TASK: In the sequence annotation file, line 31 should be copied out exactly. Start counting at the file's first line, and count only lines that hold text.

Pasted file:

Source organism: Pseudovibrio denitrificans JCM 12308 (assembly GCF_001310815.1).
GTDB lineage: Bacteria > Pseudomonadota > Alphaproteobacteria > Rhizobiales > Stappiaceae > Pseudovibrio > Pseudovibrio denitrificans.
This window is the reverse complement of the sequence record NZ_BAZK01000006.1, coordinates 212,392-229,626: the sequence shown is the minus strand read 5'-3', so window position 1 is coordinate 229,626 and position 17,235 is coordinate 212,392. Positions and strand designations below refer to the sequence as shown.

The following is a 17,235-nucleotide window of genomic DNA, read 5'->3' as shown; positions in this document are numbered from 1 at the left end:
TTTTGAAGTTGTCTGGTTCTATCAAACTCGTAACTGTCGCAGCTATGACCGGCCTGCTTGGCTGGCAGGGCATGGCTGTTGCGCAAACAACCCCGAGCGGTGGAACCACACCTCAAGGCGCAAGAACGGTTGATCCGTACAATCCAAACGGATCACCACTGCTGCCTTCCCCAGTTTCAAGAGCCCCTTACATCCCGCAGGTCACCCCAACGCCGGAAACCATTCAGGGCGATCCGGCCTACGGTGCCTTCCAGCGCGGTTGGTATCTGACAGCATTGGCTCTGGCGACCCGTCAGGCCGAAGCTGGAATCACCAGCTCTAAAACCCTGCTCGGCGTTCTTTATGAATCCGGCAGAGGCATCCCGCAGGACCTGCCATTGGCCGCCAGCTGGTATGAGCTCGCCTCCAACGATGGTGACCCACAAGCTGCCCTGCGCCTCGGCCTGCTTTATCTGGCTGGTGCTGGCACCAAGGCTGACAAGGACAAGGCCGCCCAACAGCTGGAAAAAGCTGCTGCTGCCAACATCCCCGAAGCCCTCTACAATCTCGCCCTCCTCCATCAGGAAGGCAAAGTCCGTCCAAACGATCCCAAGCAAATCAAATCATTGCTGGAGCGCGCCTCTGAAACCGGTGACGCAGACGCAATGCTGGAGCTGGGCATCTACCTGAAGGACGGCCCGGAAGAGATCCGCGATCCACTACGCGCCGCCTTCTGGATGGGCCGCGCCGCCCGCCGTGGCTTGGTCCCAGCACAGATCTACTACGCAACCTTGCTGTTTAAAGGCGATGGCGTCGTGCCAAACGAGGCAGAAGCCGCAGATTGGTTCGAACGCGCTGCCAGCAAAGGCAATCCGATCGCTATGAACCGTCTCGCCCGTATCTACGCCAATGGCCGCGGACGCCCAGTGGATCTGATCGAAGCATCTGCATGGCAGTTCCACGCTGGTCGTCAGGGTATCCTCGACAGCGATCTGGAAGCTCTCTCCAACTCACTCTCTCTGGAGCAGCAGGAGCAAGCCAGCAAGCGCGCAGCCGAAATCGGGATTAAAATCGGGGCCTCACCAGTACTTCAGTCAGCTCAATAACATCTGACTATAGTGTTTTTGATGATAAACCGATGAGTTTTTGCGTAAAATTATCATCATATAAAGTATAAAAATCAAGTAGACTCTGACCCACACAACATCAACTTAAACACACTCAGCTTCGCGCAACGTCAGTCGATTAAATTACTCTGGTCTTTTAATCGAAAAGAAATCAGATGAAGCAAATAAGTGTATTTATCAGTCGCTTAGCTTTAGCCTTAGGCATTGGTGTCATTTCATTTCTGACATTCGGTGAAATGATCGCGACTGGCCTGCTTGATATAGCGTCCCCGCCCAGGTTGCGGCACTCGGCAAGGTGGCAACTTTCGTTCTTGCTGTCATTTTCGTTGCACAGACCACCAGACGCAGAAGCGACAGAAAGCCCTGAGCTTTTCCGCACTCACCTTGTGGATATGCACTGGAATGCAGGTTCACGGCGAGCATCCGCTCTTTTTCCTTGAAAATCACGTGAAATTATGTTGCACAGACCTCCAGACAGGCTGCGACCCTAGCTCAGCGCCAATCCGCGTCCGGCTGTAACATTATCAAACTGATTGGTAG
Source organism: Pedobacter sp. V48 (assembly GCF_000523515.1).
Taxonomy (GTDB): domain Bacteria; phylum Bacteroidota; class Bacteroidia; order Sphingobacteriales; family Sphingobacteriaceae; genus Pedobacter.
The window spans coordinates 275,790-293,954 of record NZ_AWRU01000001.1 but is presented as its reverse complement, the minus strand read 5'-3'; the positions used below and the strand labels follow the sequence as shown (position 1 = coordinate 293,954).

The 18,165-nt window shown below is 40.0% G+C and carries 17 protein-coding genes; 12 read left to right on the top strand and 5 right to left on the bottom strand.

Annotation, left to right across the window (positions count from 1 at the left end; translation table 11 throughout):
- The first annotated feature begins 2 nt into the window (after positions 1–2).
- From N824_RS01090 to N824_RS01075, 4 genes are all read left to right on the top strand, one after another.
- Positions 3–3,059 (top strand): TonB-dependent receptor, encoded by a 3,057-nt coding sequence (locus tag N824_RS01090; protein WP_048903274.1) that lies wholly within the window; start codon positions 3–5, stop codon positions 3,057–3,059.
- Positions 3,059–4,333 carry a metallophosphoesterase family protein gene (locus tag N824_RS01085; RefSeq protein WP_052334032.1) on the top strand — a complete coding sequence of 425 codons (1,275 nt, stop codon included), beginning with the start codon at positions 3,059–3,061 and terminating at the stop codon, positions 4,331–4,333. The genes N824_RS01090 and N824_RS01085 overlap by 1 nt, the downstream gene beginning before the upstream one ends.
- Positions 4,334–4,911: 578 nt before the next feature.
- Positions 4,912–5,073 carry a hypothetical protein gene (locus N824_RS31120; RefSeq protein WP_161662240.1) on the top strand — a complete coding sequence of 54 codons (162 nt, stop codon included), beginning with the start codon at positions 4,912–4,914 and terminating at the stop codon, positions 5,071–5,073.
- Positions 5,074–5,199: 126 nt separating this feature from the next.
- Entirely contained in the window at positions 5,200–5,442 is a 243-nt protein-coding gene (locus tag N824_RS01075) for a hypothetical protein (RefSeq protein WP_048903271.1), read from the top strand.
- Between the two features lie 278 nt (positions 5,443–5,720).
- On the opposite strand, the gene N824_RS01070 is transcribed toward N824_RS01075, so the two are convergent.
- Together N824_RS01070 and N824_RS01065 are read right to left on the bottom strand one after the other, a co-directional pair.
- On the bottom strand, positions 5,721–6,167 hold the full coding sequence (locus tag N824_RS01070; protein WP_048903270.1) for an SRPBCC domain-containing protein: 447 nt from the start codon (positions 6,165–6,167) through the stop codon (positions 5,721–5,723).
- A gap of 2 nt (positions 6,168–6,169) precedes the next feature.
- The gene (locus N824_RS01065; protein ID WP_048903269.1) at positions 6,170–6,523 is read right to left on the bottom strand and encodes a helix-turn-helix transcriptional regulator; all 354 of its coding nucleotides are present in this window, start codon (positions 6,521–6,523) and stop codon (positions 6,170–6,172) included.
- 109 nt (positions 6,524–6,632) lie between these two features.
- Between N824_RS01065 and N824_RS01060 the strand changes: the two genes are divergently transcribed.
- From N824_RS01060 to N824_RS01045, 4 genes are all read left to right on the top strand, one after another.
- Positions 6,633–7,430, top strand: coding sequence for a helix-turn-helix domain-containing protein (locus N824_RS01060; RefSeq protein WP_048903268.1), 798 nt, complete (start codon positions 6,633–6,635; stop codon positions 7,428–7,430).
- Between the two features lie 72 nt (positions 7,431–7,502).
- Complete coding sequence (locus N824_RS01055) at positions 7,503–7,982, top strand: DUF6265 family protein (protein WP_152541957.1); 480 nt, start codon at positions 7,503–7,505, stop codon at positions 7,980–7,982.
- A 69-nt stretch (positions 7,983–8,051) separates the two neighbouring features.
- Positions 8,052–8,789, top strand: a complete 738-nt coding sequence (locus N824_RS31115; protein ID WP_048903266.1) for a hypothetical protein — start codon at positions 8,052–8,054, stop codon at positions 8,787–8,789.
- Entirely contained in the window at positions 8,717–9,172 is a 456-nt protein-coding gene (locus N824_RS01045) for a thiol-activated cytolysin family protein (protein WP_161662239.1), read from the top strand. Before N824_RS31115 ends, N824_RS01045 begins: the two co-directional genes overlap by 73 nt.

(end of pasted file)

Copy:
- A 69-nt stretch (positions 7,983–8,051) separates the two neighbouring features.